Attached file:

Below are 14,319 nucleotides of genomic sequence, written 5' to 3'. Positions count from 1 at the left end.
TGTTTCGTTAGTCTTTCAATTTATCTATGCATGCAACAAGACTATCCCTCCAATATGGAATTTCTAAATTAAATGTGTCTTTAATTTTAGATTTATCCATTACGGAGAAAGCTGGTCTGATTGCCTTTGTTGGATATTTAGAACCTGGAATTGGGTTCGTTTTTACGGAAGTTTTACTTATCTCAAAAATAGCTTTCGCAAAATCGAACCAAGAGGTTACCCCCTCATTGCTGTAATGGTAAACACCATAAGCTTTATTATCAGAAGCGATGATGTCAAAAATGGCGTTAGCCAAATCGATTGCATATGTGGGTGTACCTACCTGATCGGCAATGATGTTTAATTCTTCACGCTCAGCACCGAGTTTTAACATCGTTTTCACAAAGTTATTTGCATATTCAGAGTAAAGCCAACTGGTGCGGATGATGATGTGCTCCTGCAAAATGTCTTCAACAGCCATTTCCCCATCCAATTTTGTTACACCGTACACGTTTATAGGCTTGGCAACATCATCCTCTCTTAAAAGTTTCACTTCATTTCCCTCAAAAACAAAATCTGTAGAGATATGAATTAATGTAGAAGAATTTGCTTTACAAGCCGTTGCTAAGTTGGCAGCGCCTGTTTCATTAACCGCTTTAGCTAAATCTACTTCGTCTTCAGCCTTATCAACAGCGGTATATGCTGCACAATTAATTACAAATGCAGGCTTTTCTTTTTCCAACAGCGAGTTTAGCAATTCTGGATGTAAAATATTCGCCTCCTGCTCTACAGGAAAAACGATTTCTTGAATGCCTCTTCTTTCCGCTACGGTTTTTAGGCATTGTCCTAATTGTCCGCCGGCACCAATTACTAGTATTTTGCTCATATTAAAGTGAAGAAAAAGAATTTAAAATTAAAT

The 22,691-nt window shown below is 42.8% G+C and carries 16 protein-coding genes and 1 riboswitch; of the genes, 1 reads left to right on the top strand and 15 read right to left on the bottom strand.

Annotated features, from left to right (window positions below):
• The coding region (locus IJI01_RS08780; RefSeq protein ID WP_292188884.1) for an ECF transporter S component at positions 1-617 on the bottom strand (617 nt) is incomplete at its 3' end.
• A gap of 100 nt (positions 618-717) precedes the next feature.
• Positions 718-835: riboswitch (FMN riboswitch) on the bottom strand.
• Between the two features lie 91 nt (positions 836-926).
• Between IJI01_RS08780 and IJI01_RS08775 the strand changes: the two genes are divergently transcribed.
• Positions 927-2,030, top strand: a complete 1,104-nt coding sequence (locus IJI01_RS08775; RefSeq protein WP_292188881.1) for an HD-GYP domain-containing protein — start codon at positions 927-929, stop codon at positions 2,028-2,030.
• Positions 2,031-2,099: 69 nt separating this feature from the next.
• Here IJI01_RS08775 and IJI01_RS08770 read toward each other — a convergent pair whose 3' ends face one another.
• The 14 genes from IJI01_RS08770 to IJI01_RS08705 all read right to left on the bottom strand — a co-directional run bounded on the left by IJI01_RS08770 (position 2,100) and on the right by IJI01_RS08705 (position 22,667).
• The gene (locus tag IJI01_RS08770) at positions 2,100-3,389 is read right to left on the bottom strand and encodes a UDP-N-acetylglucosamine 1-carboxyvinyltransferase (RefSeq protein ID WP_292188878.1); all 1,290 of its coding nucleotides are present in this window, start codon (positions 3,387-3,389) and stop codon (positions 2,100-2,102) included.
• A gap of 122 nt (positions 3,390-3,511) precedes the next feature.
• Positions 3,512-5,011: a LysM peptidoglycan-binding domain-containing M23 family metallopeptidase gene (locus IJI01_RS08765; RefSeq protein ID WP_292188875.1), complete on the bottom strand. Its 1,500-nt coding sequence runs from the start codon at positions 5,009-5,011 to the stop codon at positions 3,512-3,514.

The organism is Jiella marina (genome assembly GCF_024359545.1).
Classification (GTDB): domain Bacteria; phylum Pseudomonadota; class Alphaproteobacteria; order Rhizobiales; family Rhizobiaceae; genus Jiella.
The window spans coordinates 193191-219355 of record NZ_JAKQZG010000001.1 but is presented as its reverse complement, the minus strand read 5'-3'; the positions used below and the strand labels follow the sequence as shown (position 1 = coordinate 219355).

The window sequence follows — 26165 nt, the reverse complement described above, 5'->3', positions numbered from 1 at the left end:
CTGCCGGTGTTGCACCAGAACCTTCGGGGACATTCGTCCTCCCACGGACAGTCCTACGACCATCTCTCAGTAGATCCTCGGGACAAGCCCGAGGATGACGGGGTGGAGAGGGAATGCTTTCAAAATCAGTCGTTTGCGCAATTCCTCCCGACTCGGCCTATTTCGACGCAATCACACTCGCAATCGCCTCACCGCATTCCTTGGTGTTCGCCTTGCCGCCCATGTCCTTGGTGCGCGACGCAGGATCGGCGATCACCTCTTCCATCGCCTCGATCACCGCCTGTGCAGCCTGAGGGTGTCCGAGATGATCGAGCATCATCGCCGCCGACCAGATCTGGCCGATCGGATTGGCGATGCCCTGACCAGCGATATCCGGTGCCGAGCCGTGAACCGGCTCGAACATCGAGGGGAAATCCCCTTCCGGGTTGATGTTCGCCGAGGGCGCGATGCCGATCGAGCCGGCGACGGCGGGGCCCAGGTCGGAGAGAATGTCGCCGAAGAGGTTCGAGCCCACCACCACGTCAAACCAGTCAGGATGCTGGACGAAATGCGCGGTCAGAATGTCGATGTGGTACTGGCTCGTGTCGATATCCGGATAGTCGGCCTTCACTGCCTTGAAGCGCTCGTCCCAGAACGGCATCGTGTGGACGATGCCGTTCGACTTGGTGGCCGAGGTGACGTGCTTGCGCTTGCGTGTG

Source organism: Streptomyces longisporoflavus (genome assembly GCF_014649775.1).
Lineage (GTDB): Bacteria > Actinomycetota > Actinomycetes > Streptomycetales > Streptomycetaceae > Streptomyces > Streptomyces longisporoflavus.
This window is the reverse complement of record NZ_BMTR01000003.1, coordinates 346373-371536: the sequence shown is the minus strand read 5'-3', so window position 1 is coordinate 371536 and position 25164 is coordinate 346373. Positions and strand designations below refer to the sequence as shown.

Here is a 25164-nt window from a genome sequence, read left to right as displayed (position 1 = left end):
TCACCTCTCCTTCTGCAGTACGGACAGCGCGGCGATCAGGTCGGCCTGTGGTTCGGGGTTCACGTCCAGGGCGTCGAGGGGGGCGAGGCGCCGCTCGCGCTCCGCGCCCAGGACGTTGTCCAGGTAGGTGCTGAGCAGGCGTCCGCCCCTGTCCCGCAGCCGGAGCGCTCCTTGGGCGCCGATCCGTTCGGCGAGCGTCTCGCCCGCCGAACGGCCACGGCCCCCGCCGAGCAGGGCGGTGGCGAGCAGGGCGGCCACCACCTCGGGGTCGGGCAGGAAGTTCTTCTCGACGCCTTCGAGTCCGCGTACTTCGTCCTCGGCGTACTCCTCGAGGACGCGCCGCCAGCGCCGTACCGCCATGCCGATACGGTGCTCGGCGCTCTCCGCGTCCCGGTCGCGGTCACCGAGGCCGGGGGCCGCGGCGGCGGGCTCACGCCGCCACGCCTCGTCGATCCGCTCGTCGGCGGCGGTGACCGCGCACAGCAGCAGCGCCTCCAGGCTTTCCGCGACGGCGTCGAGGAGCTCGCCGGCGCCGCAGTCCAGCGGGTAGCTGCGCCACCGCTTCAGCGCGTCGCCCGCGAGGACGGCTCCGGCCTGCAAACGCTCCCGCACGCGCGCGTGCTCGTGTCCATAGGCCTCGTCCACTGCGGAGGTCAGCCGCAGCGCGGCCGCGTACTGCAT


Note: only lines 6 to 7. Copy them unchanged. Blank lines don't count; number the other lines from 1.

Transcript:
• A gap of 100 nt (positions 618-717) precedes the next feature.
• Positions 718-835: riboswitch (FMN riboswitch) on the bottom strand.